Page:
Stephen King Is Sorry You Feel Like You're Stuck In A Stephen King Novel The horror writer says he understands why fans have said the COVID-19 pandemic feels like living inside one of his novels. King says he doesn't feel panic or terror, but rather, a "gnawing anxiety."
NPR logo

Stephen King Is Sorry You Feel Like You're Stuck In A Stephen King Novel

  • Download
  • <iframe src="https://www.npr.org/player/embed/829298135/830044388" width="100%" height="290" frameborder="0" scrolling="no" title="NPR embedded audio player">
  • Transcript
Stephen King Is Sorry You Feel Like You're Stuck In A Stephen King Novel

Stephen King Is Sorry You Feel Like You're Stuck In A Stephen King Novel

Stephen King Is Sorry You Feel Like You're Stuck In A Stephen King Novel

  • Download
  • <iframe src="https://www.npr.org/player/embed/829298135/830044388" width="100%" height="290" frameborder="0" scrolling="no" title="NPR embedded audio player">
  • Transcript

Novelist Stephen King says writing is like leaving the ordinary world for a world of his own making: "It's a wonderful, exhilarating experience." Shane Leonard/Simon & Schuster hide caption

toggle caption
Shane Leonard/Simon & Schuster

Novelist Stephen King says writing is like leaving the ordinary world for a world of his own making: "It's a wonderful, exhilarating experience."

Shane Leonard/Simon & Schuster

In his 1978 novel The Stand, author Stephen King wrote about a viral pandemic that decimated the world's population. And he gets it when fans say experiencing the COVID-19 outbreak feels like stepping into one of his horror stories.

"I keep having people say, 'Gee, it's like we're living in a Stephen King story,' " he says. "And my only response to that is, 'I'm sorry.' "

A pandemic like COVID-19 was "bound to happen," King says. "There was never any question that in our society, where travel is a staple of daily life, that sooner or later, there was going to be a virus that was going to communicate to the public at large."

Though he made his name as a horror writer, King says he's most interested in exploring the "intrusion of the unexpected and the strange" into the lives of ordinary people.

His new collection of short stories, If it Bleeds, centers on Holly Gibney, a private investigator who seems to have supernatural ability. The character is featured in several other his novels, including The Outsider, which was adapted into an HBO series.

"There are people who have those special-type powers," King says of the character. "People can call me a horror writer if they want to, and that's fine — as long as the checks don't bounce, I'm happy with that. But I think that I do a lot more, and I'm interested in the mystery of what we are and what we're capable of doing."


Interview highlights

On how the pandemic will leave a lasting mark on the current generation

For me, as a guy who is in his 70s now, I can remember my mother talking about the Great Depression. It made a scar. It left trauma behind. And I think that ... my granddaughter — who can't see her friends, can only Skype them once in a while. She's stuck in the house ... when [she's grown and] her children say, "Oh my God, I'm so bored, I can't go out!" ... [my granddaughter] is going to say, "You should have been around in 2020, because we were stuck in the house for months at a time! We couldn't go out. We were scared of germs!"

On how writing provides an escape from reality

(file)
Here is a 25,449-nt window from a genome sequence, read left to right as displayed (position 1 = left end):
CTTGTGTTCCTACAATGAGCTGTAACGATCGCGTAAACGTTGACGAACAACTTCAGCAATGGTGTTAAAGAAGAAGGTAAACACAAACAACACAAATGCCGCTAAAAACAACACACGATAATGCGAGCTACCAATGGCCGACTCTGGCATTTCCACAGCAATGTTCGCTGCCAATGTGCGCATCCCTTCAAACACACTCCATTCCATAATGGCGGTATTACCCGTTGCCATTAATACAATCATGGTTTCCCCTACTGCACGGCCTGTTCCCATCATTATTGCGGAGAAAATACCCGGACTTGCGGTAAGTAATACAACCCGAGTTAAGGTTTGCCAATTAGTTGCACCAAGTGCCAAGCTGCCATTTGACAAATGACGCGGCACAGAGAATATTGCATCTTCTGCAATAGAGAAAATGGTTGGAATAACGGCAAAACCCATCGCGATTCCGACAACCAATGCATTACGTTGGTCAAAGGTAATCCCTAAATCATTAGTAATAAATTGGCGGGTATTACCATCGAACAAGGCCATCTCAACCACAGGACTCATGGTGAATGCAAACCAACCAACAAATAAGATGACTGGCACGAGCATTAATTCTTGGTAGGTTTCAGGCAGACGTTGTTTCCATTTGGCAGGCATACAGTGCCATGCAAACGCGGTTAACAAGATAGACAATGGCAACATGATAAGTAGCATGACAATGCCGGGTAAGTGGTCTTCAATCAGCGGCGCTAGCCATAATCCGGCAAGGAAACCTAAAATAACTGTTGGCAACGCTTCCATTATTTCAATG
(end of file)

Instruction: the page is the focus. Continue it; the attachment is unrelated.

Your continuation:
Twenty hours a day, I live in the same reality that everybody else lives in. But for four hours a day, things change. And if you ever asked me how that happens or why it happens, I'd have to tell you it's as much a mystery to me as it is to anybody else. ... And in all the years that I've been doing this — since I discovered the talent when I was 7 or 8 years old — I still feel much the same as I did in the early days, which is I'm going to leave the ordinary world for my own world. And it's a wonderful, exhilarating experience. I'm very grateful to be able to have it.

On rethinking writing set in 2020 because of the pandemic

I set [the book I'm working on] in the year 2020 because I thought, "OK, when I publish it, if it's in 2021, it will be like in the past, safely in the past." And then this thing came along, and I immediately looked back through the copy that I'd written and I saw that one of the things that was going on was that two of my characters had gone on a cruise. ... And I thought, "Well, no, I don't think anybody's going on cruise ships this year." And so I looked at everything and I immediately set the book in 2019, where people could congregate and be together and the story would work because of that.

On how he's dealing with the fear and anxiety related to the pandemic

The short answer to that is I'm not. What I'm living with and what I suspect a lot of people are living with right now is cabin fever. ... But to be in the house day after day, all I can say is I've made wonderful progress on a novel, because there's really not too much to do and it's a good way to get away from the fear. It's not panic. It's not terror that I feel, that I think most people feel, it's a kind of gnawing anxiety where you say to yourself, I shouldn't go out. If I do go out, I might catch this thing or I might give it to somebody else.

On the role of horror fiction in a period when the world is frightening

Well, they're like dreams, aren't they? You're able to go into a world that you know is not real. But if the artist is good — the filmmaker or the novelist or maybe even the painter — for a little while, you're able to believe that world, because the picture of it and the depiction of it is so real that you can go in there. And yet there's always a part of your mind that understands that it's not real, that it's make-believe.

Sam Briger and Mooj Zadie produced and edited the audio of this interview. Bridget Bentz, Molly Seavy-Nesper and Beth Novey adapted it for the Web.